Criminal cyber-capabilities are rapidly outpacing the capabilities of law enforcement and the private sector to combat them, according to a new report from the NCA.
The National Crime Agency's “Cyber Crime Assessment 2016” sets out to define the immediate threat to UK businesses from cyber-crime and was, for the first time, produced with cooperation from industry partners.
It identifies growing risks including DDoS and ransomware which increased significantly in 2015. Most of these attacks can be traced back to a few hundred international cyber-criminals, they believe.
However, some commentators in the industry dismissed the NCA report as containing little new or useful information, adding it demonstrates that despite pumping money into the problem, the UK government has achieved little.
404: justice not found
Steve Durbin, managing director of the UK-based Information Security Forum, said: “For anyone who has been monitoring the cyber-crime space, the NCA Cyber Crime report doesn't really contain any significant ‘aha' moments.”
“The question really is how can law enforcement be seen to be adding a new dimension to protecting and anticipating advanced attacks, not just working to bring perpetrators to justice?” Durbin said.
The objectives of business and law enforcement in the global cyber-security war are at odds. “Law enforcement is primarily concerned with crime-prevention and bringing perpetrators of crimes to justice. Businesses are concerned with ensuring the integrity of their systems and information in a way which does not lend itself to necessarily supporting law enforcement,” he said.
He said the police need to demonstrate to business the value of reporting cyber-crime. “Until this perspective changes, and there is very real benefit to be derived by businesses, the situation will continue,” Durbin said. “It is incumbent upon law enforcement to demonstrate value to businesses in participating in threat and intelligence sharing – across multiple jurisdictions, since crimes carried out in the UK for instance may often originate outside of UK jurisdiction.”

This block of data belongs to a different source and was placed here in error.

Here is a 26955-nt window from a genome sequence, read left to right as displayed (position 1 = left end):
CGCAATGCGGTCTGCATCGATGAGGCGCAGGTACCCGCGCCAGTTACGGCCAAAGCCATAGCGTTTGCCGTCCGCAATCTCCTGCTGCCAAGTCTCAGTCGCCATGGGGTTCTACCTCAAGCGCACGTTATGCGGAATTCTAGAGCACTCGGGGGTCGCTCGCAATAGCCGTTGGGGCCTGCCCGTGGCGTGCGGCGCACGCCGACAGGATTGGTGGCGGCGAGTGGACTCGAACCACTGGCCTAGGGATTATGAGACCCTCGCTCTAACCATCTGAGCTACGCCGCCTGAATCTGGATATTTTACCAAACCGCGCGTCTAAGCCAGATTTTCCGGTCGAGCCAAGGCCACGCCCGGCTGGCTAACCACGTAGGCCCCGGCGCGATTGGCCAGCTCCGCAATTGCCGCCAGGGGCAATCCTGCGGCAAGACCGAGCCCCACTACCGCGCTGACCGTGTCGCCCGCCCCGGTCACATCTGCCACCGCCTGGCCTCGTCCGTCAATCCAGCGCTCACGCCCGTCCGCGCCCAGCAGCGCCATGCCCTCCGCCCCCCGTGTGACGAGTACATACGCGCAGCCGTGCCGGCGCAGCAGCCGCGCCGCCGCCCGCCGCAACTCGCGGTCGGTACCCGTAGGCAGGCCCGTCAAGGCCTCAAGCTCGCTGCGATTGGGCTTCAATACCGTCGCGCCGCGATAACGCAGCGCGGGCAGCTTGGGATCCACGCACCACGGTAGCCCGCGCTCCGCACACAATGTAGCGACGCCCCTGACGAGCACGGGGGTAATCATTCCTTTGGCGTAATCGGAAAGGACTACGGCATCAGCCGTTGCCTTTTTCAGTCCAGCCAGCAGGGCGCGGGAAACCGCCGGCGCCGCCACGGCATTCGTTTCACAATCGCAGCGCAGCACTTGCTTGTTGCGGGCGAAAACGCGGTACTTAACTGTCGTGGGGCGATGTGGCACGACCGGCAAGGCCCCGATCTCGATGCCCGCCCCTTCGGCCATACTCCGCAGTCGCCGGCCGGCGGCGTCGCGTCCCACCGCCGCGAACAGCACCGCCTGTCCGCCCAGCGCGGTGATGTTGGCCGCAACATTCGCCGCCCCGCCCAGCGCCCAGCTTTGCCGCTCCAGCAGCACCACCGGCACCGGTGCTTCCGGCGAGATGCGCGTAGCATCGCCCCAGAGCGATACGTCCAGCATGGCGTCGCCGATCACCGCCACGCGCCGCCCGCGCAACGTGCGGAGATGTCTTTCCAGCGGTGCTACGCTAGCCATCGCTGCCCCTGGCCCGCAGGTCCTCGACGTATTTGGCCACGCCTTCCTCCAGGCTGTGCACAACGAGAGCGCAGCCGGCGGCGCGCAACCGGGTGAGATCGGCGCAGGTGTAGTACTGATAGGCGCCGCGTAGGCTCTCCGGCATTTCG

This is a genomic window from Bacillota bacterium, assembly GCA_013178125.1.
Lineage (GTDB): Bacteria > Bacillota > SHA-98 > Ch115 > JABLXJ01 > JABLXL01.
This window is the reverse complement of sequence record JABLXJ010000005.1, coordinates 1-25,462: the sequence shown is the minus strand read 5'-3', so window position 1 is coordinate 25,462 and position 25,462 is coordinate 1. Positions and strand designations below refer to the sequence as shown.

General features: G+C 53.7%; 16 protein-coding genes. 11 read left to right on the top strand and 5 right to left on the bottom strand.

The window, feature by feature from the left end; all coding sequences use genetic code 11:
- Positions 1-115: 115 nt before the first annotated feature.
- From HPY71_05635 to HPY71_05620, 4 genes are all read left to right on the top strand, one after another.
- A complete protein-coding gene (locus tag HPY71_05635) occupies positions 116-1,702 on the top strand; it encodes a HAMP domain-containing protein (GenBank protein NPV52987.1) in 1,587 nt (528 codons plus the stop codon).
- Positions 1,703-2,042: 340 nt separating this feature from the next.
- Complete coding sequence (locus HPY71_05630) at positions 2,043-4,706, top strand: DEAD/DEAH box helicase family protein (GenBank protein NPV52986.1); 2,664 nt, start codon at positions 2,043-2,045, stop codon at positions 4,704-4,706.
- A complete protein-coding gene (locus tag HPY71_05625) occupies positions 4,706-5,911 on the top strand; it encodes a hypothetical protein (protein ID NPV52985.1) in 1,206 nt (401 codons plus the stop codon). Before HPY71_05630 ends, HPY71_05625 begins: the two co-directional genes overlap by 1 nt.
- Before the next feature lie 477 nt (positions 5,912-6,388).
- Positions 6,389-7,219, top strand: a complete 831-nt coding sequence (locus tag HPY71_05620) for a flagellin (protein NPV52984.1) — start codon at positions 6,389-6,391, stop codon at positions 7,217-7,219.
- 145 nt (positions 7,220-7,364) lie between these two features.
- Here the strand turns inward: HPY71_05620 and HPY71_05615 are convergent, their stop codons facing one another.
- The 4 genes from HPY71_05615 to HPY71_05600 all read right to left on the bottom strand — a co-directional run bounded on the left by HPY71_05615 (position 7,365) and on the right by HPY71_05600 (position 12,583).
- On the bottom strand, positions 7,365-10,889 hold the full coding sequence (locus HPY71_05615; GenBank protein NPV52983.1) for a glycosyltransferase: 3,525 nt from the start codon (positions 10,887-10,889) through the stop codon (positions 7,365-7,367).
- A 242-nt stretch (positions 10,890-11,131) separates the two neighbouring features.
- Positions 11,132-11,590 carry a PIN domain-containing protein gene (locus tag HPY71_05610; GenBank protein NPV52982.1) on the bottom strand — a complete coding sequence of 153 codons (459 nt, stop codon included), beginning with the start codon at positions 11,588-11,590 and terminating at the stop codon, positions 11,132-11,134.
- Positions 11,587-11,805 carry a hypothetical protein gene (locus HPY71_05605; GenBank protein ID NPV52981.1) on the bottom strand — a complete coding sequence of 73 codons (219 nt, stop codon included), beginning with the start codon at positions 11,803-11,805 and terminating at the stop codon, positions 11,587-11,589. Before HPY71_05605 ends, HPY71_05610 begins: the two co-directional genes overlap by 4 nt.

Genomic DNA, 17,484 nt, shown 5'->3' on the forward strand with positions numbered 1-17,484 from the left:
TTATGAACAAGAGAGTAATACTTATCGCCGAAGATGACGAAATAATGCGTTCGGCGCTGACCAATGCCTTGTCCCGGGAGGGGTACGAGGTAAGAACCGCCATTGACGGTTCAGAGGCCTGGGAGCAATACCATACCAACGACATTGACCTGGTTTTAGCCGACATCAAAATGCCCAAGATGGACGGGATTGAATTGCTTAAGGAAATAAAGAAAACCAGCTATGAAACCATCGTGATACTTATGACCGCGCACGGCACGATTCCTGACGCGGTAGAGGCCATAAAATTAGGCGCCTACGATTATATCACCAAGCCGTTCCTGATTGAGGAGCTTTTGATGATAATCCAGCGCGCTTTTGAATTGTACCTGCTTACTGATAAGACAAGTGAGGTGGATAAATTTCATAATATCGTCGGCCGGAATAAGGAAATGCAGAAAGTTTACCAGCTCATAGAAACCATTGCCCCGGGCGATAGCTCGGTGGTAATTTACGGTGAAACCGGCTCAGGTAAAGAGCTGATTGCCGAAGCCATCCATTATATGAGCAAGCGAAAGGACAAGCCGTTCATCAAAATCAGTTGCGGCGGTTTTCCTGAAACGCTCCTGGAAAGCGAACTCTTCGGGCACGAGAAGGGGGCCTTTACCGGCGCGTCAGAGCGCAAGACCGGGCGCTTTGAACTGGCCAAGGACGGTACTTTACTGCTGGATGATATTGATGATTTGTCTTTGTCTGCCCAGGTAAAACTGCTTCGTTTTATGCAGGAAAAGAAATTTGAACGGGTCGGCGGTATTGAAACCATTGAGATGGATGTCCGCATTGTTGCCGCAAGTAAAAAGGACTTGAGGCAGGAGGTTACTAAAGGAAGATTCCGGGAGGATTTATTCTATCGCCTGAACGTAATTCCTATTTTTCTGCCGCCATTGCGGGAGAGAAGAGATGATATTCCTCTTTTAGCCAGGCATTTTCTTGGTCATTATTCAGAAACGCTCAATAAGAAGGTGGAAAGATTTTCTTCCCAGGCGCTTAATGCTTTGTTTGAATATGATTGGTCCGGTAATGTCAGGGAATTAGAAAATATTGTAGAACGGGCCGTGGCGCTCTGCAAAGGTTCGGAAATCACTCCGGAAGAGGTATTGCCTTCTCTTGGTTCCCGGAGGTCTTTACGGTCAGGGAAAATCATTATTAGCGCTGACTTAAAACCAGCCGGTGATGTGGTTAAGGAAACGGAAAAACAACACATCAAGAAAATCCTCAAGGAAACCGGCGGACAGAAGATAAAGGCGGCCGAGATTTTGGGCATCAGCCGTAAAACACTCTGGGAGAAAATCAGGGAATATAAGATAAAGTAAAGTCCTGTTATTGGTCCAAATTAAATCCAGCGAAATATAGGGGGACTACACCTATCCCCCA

Graham Mann, managing director at Encode UK, told SCMagazineUK.com that the problem of cyber-criminality is only getting worse. “When you consider the sums involved I think it's time for a new strategy – investing it in CESG isn't working. There are some great minds out there in the commercial world, let's use them,” he said.
Bad guys ahead
As the report said, the actual numbers of cyber-security incidents is probably much higher than what's been reported – “just the tip of the iceberg”, Mann said.
“I know from battle-testing networks over more than 10 years, advanced cyber-attacks are never spotted and in hours we have complete domain admin control. When you know what you are doing this isn't difficult. This leads me to believe that the problem is much larger than the figures show,” he said.
“Perpetrators of cyber-attacks have always led the way, leaving the good guys to work out how to stop them – little has changed nor will change. Trying to prevent sophisticated attacks has proved ineffectual, we need to focus on early identification and response,” he added.
He is highly critical of the compliance approach to cyber-security, saying that overall it has made us less secure. “I'm sure many organisations don't report or acknowledge attacks, for obvious reasons but in my experience the majority simply don't know that they have been/are being attacked.”
The NCA report supports Mann's assessment about the tick-box approach to security but said that it's difficult to identify the true extent of the problem because many incidents are not reported.
“Under-reporting continues to obscure the full impact of cyber crime in the UK,” the NCA said. “This shortfall in reporting hampers the ability of law enforcement to understand the operating methods of cyber-criminals and most effectively respond to the threat.”